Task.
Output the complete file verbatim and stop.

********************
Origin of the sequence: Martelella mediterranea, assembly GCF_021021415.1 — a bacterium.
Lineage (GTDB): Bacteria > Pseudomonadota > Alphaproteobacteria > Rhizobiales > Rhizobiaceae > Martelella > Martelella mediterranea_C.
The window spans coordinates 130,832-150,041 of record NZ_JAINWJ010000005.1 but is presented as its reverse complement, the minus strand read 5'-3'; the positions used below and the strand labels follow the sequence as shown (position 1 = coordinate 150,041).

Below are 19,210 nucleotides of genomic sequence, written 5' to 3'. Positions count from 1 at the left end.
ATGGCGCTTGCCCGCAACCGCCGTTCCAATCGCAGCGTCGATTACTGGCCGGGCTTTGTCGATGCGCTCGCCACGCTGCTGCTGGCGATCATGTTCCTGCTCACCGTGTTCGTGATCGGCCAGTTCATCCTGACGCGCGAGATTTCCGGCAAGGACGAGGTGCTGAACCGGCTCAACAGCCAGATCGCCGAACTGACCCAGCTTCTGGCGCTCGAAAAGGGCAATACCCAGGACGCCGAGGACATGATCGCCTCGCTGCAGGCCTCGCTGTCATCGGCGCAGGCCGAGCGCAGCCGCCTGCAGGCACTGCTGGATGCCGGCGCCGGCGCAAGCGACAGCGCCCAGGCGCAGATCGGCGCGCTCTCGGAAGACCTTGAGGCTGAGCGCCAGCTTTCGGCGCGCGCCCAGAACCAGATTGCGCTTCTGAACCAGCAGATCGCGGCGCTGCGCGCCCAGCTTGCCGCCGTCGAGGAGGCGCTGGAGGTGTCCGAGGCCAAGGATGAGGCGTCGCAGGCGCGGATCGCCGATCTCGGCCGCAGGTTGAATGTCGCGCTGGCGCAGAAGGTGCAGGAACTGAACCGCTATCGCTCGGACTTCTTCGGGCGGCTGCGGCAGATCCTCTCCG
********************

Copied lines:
Origin of the sequence: Martelella mediterranea, assembly GCF_021021415.1 — a bacterium.
Lineage (GTDB): Bacteria > Pseudomonadota > Alphaproteobacteria > Rhizobiales > Rhizobiaceae > Martelella > Martelella mediterranea_C.
The window spans coordinates 130,832-150,041 of record NZ_JAINWJ010000005.1 but is presented as its reverse complement, the minus strand read 5'-3'; the positions used below and the strand labels follow the sequence as shown (position 1 = coordinate 150,041).

Below are 19,210 nucleotides of genomic sequence, written 5' to 3'. Positions count from 1 at the left end.
ATGGCGCTTGCCCGCAACCGCCGTTCCAATCGCAGCGTCGATTACTGGCCGGGCTTTGTCGATGCGCTCGCCACGCTGCTGCTGGCGATCATGTTCCTGCTCACCGTGTTCGTGATCGGCCAGTTCATCCTGACGCGCGAGATTTCCGGCAAGGACGAGGTGCTGAACCGGCTCAACAGCCAGATCGCCGAACTGACCCAGCTTCTGGCGCTCGAAAAGGGCAATACCCAGGACGCCGAGGACATGATCGCCTCGCTGCAGGCCTCGCTGTCATCGGCGCAGGCCGAGCGCAGCCGCCTGCAGGCACTGCTGGATGCCGGCGCCGGCGCAAGCGACAGCGCCCAGGCGCAGATCGGCGCGCTCTCGGAAGACCTTGAGGCTGAGCGCCAGCTTTCGGCGCGCGCCCAGAACCAGATTGCGCTTCTGAACCAGCAGATCGCGGCGCTGCGCGCCCAGCTTGCCGCCGTCGAGGAGGCGCTGGAGGTGTCCGAGGCCAAGGATGAGGCGTCGCAGGCGCGGATCGCCGATCTCGGCCGCAGGTTGAATGTCGCGCTGGCGCAGAAGGTGCAGGAACTGAACCGCTATCGCTCGGACTTCTTCGGGCGGCTGCGGCAGATCCTCTCCG